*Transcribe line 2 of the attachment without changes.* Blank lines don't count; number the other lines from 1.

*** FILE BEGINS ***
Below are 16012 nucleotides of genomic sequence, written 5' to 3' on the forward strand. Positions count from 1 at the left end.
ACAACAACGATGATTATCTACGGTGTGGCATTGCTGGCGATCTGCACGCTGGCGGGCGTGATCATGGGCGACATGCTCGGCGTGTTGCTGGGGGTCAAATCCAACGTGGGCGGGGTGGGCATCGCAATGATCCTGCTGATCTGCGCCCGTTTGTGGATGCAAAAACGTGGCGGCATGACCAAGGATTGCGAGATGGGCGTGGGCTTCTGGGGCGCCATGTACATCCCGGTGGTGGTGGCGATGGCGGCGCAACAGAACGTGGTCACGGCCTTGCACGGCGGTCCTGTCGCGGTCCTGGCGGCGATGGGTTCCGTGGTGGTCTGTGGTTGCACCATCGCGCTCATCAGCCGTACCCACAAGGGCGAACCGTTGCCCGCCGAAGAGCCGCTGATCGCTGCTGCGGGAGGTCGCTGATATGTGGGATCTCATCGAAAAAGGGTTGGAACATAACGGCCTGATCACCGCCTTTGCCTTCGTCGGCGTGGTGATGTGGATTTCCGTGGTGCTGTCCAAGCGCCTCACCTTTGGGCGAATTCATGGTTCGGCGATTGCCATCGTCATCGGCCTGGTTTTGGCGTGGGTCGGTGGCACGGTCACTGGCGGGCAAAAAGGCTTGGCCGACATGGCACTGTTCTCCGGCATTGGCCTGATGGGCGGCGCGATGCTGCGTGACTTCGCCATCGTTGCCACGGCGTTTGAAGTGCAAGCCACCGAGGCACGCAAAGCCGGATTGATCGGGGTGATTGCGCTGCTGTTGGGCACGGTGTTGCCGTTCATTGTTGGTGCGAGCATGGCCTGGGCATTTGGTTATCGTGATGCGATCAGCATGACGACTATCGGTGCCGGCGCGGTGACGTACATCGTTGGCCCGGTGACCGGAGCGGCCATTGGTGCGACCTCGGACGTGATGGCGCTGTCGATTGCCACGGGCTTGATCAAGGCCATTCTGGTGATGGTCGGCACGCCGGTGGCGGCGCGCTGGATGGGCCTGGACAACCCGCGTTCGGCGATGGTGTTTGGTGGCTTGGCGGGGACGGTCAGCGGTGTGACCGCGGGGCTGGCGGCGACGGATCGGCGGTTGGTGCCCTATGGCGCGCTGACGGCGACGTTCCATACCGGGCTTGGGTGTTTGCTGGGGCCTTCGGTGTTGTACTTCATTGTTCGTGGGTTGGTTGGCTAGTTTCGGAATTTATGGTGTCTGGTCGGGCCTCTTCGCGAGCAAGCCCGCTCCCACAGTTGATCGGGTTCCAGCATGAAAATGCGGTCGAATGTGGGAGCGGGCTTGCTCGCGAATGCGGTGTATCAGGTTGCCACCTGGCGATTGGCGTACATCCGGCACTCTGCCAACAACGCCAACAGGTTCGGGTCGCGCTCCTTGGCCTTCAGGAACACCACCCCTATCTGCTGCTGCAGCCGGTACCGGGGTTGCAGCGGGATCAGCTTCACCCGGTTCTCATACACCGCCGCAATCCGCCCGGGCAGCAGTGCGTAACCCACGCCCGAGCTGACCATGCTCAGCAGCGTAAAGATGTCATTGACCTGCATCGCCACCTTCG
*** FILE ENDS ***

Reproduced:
ACAACAACGATGATTATCTACGGTGTGGCATTGCTGGCGATCTGCACGCTGGCGGGCGTGATCATGGGCGACATGCTCGGCGTGTTGCTGGGGGTCAAATCCAACGTGGGCGGGGTGGGCATCGCAATGATCCTGCTGATCTGCGCCCGTTTGTGGATGCAAAAACGTGGCGGCATGACCAAGGATTGCGAGATGGGCGTGGGCTTCTGGGGCGCCATGTACATCCCGGTGGTGGTGGCGATGGCGGCGCAACAGAACGTGGTCACGGCCTTGCACGGCGGTCCTGTCGCGGTCCTGGCGGCGATGGGTTCCGTGGTGGTCTGTGGTTGCACCATCGCGCTCATCAGCCGTACCCACAAGGGCGAACCGTTGCCCGCCGAAGAGCCGCTGATCGCTGCTGCGGGAGGTCGCTGATATGTGGGATCTCATCGAAAAAGGGTTGGAACATAACGGCCTGATCACCGCCTTTGCCTTCGTCGGCGTGGTGATGTGGATTTCCGTGGTGCTGTCCAAGCGCCTCACCTTTGGGCGAATTCATGGTTCGGCGATTGCCATCGTCATCGGCCTGGTTTTGGCGTGGGTCGGTGGCACGGTCACTGGCGGGCAAAAAGGCTTGGCCGACATGGCACTGTTCTCCGGCATTGGCCTGATGGGCGGCGCGATGCTGCGTGACTTCGCCATCGTTGCCACGGCGTTTGAAGTGCAAGCCACCGAGGCACGCAAAGCCGGATTGATCGGGGTGATTGCGCTGCTGTTGGGCACGGTGTTGCCGTTCATTGTTGGTGCGAGCATGGCCTGGGCATTTGGTTATCGTGATGCGATCAGCATGACGACTATCGGTGCCGGCGCGGTGACGTACATCGTTGGCCCGGTGACCGGAGCGGCCATTGGTGCGACCTCGGACGTGATGGCGCTGTCGATTGCCACGGGCTTGATCAAGGCCATTCTGGTGATGGTCGGCACGCCGGTGGCGGCGCGCTGGATGGGCCTGGACAACCCGCGTTCGGCGATGGTGTTTGGTGGCTTGGCGGGGACGGTCAGCGGTGTGACCGCGGGGCTGGCGGCGACGGATCGGCGGTTGGTGCCCTATGGCGCGCTGACGGCGACGTTCCATACCGGGCTTGGGTGTTTGCTGGGGCCTTCGGTGTTGTACTTCATTGTTCGTGGGTTGGTTGGCTAGTTTCGGAATTTATGGTGTCTGGTCGGGCCTCTTCGCGAGCAAGCCCGCTCCCACAGTTGATCGGGTTCCAGCATGAAAATGCGGTCGAATGTGGGAGCGGGCTTGCTCGCGAATGCGGTGTATCAGGTTGCCACCTGGCGATTGGCGTACATCCGGCACTCTGCCAACAACGCCAACAGGTTCGGGTCGCGCTCCTTGGCCTTCAGGAACACCACCCCTATCTGCTGCTGCAGCCGGTACCGGGGTTGCAGCGGGATCAGCTTCACCCGGTTCTCATACACCGCCGCAATCCGCCCGGGCAGCAGTGCGTAACCCACGCCCGAGCTGACCATGCTCAGCAGCGTAAAGATGTCATTGACCTGCATCGCCACCTTCG